Julia Olmedo (AP), Kelley Horvath (Inclusion Teacher), Jennifer Connolly (Math Resource), Nicole Wagner (Reading Specialist), Bridgett Palmer (STAT Teacher) – Chapel Hill Elementary
Virtues Anchor our Learning at Chapel Hill Elementary Watching students stick with a complex non-fiction passage utilizing the Notice and Note Nonfiction Signposts, shows their determination to focus their energy and efforts on a task. Through our integration of Notice and Note Nonfiction by Kylene Beers and Robert E. Probst within the larger BCPS curriculum framework, students are more fully engaged and questioning the text they are reading. Across curriculum areas, students are adopting a questioning stance discussing what changed, challenged, or confirmed their thinking with one another. When students utilize the Notice and Note Nonfiction signposts and strategies their engagement with the text deepens leading to greater rigor. Students are steadfast and persistent as they construct meaning from nonfiction making connections from one topic to another and from one content area to another. Students and teachers at Chapel Hill Elementary participate in their daily mathematics lessons with determination and perseverance. As a school, students and staff are dedicated to high-level application and problem solving as we focus on the foundations of mathematical discourse. Teachers and students are mindful to incorporate rich mathematical vocabulary into their conversations and journal writing and make a deliberate effort to incorporate mathematical conversations and connections to the real world on a daily basis. During shared learning, collaborative small groups and in their written work, students challenge not only themselves, but their classmates, using Math Talk stems to spark dialogue and engage in meaningful problem solving applications. At Chapel Hill, teachers have taken pride in creating supportive classroom environments that encourage risk-taking and provide safe learning zones for students to meet the high expectations that are placed upon them each and every day, and we are so proud of their commitment to successful learning and academic growth.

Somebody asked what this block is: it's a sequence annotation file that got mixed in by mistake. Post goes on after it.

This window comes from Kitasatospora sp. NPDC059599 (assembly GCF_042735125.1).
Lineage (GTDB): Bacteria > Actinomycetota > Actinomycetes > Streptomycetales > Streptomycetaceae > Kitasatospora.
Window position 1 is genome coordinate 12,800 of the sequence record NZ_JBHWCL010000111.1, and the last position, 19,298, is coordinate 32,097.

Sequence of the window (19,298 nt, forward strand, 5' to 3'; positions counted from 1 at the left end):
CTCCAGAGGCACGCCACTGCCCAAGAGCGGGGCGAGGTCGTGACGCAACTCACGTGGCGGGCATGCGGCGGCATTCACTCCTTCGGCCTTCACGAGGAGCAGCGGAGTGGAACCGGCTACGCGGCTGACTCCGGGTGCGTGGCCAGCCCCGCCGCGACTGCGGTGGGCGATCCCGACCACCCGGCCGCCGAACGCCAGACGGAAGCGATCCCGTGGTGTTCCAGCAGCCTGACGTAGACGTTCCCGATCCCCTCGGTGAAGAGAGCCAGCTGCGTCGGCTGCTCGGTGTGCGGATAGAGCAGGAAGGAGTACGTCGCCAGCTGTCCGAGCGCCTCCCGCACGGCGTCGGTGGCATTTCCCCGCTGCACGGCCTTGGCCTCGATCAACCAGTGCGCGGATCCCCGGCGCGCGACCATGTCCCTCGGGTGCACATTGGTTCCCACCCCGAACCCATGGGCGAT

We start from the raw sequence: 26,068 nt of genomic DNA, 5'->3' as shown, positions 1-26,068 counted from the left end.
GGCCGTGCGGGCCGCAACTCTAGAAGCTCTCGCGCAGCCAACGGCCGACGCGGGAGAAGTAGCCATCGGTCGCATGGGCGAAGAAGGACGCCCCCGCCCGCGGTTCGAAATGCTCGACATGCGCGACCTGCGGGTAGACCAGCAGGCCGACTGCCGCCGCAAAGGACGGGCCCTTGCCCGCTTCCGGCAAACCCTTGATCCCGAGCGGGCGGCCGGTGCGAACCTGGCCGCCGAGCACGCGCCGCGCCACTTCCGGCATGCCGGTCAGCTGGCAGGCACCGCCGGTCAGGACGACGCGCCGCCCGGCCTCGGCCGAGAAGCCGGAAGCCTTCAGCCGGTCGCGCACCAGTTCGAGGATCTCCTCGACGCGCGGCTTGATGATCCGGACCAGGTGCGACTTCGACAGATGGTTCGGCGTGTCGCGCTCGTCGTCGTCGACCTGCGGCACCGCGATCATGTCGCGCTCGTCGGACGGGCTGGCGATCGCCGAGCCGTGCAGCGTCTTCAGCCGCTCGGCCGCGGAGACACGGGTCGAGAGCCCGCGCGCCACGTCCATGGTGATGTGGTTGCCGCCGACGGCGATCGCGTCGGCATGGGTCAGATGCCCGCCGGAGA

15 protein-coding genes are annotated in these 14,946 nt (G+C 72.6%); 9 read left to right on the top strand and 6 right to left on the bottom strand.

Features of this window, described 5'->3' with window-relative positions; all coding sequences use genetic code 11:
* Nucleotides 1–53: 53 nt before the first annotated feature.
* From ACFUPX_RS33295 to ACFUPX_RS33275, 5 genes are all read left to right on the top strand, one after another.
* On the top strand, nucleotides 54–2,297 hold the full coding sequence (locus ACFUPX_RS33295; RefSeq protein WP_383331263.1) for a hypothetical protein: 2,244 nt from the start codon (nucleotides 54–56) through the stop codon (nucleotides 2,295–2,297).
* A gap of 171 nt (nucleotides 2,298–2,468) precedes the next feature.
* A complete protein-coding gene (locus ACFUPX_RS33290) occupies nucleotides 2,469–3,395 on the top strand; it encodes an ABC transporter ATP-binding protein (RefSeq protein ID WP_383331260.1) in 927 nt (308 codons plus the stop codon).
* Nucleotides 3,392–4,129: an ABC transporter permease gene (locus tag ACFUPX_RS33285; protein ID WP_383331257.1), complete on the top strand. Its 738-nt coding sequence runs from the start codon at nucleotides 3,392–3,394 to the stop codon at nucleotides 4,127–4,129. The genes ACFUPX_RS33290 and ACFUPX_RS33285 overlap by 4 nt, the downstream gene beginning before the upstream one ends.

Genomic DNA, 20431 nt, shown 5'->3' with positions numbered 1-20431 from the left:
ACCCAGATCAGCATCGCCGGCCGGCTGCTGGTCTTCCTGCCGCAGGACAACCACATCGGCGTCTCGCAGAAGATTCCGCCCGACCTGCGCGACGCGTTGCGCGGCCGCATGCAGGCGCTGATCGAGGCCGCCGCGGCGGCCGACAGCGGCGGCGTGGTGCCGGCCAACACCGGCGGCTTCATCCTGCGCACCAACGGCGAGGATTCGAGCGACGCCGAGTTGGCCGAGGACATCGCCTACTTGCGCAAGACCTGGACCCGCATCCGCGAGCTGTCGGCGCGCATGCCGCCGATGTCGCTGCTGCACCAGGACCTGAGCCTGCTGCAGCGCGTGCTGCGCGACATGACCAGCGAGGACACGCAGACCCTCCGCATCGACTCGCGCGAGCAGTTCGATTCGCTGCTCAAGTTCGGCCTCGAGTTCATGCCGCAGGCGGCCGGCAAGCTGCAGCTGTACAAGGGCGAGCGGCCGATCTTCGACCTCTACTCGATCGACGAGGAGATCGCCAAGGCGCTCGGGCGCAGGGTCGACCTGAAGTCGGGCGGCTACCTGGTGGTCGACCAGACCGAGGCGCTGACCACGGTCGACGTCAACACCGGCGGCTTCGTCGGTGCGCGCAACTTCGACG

“We want kids as readers of nonfiction to be active, to challenge the text, and to invite the text to challenge and change them. When students recognize that nonfiction ought to challenge us, slow us down, and make us think, they’re more likely to become close readers.” – Kylene Beers and Robert E. Probst